It's worked out pretty damn well for me and my friends, actually. I've gotten multiple 25% raises, each time by doing that. (Along with a healthy dose of job hopping)
> were discovered to have lied on their resume
I've never lied on my resume. Only about salaries, while talking to someone in negotiations.
That's just how the negotiation games goes. The employer makes blatant lies all the time in negotiations, also.
For the record, I've gone from a starting salary of 100k, when I just got out of college 6 years ago, to where I am today, which is 270k total comp, at a big 5 tech company.
I am pretty happy with those results. Especially so, because I've only ever considered myself to be an average engineer.
Or are you going to try and flatter me by saying that I could have been doing even better than going from 100k to 270k in 6 years? Perhaps. But I'd hardly say that I haven't done alright for myself.
I've heard such justifications for submitting fraudulent college applications, cheating in college, doping in sports, etc.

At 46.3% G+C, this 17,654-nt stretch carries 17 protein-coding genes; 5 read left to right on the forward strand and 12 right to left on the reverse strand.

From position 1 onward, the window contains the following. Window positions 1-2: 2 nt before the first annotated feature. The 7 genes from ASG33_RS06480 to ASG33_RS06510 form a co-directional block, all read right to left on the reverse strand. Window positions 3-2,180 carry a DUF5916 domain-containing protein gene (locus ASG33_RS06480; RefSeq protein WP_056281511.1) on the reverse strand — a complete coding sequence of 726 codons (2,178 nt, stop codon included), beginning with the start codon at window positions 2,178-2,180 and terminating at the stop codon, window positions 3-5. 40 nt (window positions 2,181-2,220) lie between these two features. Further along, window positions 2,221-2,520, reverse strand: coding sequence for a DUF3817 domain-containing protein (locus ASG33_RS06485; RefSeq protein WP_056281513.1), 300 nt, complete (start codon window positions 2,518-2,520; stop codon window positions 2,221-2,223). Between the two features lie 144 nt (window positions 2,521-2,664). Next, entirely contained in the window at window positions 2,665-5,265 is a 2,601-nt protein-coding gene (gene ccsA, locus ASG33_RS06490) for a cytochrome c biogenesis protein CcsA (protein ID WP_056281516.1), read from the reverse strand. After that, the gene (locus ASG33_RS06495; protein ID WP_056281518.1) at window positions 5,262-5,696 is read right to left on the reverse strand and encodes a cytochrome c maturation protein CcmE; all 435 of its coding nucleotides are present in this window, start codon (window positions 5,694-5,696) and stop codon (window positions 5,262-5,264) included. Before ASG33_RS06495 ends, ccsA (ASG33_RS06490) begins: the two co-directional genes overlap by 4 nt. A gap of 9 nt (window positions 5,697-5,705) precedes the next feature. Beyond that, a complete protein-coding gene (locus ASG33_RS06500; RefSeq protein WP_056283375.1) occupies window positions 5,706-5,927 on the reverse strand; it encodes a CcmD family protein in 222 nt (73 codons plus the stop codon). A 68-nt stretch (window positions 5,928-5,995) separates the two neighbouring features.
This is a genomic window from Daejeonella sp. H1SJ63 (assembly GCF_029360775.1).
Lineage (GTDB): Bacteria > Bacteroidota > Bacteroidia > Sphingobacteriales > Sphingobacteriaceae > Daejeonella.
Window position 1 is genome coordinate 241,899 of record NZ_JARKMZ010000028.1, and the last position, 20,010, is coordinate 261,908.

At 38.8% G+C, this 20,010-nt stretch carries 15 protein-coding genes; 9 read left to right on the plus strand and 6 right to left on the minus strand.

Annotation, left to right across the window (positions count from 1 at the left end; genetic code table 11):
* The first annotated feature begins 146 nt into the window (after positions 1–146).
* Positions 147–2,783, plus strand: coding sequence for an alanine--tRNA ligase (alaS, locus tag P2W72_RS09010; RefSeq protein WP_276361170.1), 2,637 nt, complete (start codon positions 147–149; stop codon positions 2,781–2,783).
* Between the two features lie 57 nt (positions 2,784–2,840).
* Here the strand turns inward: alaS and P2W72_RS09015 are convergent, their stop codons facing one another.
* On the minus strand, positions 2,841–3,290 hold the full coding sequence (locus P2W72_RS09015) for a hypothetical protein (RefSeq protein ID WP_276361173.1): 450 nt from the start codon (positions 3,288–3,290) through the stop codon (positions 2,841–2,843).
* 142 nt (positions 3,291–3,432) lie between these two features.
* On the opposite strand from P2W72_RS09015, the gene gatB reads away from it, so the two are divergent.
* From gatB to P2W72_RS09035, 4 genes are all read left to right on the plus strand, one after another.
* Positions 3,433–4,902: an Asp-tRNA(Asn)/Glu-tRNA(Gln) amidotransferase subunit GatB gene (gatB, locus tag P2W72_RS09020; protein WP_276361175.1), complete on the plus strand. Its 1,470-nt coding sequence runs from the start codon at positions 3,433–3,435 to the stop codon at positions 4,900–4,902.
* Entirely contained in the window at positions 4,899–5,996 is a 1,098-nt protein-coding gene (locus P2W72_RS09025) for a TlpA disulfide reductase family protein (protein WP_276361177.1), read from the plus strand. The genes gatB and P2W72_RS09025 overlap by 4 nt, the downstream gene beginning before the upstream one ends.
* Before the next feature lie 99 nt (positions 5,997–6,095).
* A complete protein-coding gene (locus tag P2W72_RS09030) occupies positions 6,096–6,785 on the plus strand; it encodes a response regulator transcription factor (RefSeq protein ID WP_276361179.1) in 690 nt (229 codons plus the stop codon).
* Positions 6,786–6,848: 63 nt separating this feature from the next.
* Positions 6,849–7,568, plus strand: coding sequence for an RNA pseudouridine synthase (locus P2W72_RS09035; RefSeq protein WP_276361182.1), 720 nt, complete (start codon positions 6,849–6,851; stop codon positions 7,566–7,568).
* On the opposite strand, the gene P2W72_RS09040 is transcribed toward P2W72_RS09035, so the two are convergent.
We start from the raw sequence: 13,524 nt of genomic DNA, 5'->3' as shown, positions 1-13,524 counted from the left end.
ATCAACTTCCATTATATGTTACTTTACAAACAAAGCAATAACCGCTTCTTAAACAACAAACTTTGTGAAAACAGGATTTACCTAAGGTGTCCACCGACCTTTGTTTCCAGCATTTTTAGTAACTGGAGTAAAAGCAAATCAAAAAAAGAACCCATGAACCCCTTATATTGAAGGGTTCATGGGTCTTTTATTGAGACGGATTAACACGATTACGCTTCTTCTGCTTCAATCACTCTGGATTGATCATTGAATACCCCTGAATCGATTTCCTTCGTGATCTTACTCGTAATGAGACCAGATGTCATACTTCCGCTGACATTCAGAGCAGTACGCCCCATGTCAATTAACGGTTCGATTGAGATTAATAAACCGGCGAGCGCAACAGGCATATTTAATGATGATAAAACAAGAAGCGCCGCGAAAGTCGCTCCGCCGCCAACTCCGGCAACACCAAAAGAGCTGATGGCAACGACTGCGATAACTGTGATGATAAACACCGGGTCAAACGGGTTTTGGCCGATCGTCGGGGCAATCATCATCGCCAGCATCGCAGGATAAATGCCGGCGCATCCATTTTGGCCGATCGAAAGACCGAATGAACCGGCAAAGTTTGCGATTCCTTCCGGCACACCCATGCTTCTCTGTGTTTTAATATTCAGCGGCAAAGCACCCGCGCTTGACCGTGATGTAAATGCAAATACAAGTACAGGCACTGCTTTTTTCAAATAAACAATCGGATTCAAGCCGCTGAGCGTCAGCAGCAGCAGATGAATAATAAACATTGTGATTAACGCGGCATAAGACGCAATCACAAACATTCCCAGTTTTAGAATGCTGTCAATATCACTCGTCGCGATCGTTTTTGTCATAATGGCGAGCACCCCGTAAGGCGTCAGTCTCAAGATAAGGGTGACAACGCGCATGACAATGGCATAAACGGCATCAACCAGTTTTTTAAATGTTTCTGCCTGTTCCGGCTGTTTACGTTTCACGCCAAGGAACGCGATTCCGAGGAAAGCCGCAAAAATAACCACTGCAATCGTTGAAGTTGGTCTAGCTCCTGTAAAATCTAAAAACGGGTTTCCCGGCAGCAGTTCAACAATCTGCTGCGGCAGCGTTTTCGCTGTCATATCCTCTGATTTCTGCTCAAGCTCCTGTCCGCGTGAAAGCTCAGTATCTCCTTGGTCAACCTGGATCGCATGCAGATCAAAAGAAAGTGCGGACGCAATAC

I've done significantly better than my peers with salaries, without lying about it.
Remember that fable about Steve Jobs' dad painting the back of the fence that no one would ever see? My father once told me that honor is what separates men from animals. Honor is what you do when nobody is looking. How much is your honor worth to you? I'm no saint, but wanting my father to be proud of me is worth a lot to me, even though he's passed away.
Thats great. But the other strategy, of engaging in successful negotiation tactics, has also worked out quite well for me.
So it seems like the strategy can be successful.